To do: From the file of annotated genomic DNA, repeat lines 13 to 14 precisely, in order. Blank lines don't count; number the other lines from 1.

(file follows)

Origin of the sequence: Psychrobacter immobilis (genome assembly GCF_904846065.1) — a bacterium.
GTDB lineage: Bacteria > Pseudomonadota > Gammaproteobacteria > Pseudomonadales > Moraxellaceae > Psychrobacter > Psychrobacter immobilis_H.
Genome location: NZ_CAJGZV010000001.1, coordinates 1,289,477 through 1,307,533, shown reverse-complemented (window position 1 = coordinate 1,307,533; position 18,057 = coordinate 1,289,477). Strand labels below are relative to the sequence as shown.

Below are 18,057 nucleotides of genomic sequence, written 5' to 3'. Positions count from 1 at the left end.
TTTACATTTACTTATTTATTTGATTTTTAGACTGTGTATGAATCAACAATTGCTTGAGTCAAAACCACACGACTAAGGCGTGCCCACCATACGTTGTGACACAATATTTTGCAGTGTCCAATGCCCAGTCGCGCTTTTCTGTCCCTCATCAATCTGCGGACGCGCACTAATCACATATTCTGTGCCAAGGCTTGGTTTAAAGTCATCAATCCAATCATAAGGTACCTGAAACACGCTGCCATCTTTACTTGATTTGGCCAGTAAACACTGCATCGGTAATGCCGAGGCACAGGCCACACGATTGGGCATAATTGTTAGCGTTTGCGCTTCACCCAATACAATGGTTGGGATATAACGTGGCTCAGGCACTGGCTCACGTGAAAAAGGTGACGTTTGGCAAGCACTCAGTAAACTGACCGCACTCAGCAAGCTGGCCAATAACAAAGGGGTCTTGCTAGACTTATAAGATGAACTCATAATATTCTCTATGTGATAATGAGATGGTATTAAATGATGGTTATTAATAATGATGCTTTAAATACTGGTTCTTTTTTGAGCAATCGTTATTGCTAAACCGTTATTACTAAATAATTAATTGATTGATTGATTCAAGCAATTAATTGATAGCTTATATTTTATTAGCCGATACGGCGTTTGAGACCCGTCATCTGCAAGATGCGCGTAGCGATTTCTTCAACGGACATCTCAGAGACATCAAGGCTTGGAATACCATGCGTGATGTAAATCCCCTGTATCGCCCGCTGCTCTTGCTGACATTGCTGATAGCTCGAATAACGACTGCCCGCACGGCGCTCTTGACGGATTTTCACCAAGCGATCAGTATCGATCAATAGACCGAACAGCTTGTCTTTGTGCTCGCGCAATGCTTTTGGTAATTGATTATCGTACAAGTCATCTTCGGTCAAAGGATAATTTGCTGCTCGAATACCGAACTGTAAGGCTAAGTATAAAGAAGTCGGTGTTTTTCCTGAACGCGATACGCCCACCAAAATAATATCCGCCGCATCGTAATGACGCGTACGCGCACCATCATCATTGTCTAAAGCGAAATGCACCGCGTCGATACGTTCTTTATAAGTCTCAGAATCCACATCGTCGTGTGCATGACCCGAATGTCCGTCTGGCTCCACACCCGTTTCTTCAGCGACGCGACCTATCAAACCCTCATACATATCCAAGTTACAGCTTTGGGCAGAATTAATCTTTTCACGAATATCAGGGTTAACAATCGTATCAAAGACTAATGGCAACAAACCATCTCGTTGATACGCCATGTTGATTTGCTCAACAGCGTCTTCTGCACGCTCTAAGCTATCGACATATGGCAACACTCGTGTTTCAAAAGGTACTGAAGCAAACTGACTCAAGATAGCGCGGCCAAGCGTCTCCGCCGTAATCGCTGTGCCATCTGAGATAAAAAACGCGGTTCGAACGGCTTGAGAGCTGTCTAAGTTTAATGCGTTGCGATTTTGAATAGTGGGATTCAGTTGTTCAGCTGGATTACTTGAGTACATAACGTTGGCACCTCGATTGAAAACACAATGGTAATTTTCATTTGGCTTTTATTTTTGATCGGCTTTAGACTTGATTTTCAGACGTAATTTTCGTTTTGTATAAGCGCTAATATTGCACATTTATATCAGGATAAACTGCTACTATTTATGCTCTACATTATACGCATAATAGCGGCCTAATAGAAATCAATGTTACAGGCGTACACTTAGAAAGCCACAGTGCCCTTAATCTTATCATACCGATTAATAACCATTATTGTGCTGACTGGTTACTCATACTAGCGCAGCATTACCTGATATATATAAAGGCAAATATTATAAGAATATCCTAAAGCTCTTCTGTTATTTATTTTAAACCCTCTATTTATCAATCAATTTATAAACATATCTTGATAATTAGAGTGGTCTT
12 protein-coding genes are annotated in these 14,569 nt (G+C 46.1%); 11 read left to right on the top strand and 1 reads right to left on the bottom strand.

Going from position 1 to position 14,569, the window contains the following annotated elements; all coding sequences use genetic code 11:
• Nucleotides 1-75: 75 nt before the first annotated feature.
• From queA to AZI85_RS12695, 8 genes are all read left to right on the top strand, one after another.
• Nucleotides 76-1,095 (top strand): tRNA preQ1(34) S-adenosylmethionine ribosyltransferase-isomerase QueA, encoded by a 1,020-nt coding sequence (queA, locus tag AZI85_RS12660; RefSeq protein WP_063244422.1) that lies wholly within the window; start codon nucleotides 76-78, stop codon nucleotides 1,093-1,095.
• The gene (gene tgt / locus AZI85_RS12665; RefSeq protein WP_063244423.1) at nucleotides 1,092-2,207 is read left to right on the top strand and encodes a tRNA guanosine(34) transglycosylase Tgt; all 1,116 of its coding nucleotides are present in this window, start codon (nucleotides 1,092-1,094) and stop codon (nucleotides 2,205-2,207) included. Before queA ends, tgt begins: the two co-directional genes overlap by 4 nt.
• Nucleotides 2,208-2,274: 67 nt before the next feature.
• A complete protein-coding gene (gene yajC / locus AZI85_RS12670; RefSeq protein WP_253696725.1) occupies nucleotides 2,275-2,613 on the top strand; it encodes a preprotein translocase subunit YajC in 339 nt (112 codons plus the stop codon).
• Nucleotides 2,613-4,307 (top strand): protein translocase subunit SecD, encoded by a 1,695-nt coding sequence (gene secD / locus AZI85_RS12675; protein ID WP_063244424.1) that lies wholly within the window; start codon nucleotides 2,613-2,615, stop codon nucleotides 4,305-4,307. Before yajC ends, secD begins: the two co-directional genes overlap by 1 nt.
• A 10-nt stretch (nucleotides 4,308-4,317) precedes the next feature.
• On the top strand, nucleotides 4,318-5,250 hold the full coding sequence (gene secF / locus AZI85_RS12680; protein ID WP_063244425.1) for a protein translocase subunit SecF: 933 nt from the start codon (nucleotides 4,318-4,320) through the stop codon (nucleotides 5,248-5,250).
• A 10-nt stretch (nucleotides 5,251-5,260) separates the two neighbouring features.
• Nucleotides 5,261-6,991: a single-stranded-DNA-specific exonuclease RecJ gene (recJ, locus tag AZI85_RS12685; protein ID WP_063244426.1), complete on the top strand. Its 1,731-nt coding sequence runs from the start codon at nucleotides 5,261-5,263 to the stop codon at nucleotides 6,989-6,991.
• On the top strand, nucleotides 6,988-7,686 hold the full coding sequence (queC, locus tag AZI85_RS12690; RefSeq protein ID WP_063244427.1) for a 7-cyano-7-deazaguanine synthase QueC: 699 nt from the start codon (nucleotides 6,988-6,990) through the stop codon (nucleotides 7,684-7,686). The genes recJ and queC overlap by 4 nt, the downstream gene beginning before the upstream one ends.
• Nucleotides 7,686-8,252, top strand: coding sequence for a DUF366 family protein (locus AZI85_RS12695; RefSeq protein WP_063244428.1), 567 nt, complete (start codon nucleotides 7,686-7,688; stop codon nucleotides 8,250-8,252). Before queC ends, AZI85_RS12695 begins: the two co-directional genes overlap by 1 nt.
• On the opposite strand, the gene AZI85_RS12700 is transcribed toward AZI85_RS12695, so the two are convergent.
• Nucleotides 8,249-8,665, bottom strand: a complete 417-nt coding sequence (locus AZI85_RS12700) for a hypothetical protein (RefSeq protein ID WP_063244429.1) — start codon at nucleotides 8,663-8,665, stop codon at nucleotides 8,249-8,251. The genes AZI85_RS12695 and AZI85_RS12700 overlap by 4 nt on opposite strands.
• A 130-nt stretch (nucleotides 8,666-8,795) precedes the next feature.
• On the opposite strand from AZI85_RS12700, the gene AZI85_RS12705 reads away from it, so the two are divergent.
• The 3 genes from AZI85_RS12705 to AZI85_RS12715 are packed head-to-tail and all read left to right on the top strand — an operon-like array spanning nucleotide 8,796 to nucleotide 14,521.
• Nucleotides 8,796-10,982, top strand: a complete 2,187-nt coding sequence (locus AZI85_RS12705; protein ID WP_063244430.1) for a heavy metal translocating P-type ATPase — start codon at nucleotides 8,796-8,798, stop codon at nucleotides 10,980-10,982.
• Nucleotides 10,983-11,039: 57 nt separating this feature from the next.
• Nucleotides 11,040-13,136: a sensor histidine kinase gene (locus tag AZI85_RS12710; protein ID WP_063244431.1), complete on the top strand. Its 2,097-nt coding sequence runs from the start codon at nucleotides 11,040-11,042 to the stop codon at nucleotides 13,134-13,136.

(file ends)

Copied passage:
• A complete protein-coding gene (gene yajC / locus AZI85_RS12670; RefSeq protein WP_253696725.1) occupies nucleotides 2,275-2,613 on the top strand; it encodes a preprotein translocase subunit YajC in 339 nt (112 codons plus the stop codon).
• Nucleotides 2,613-4,307 (top strand): protein translocase subunit SecD, encoded by a 1,695-nt coding sequence (gene secD / locus AZI85_RS12675; protein ID WP_063244424.1) that lies wholly within the window; start codon nucleotides 2,613-2,615, stop codon nucleotides 4,305-4,307. Before yajC ends, secD begins: the two co-directional genes overlap by 1 nt.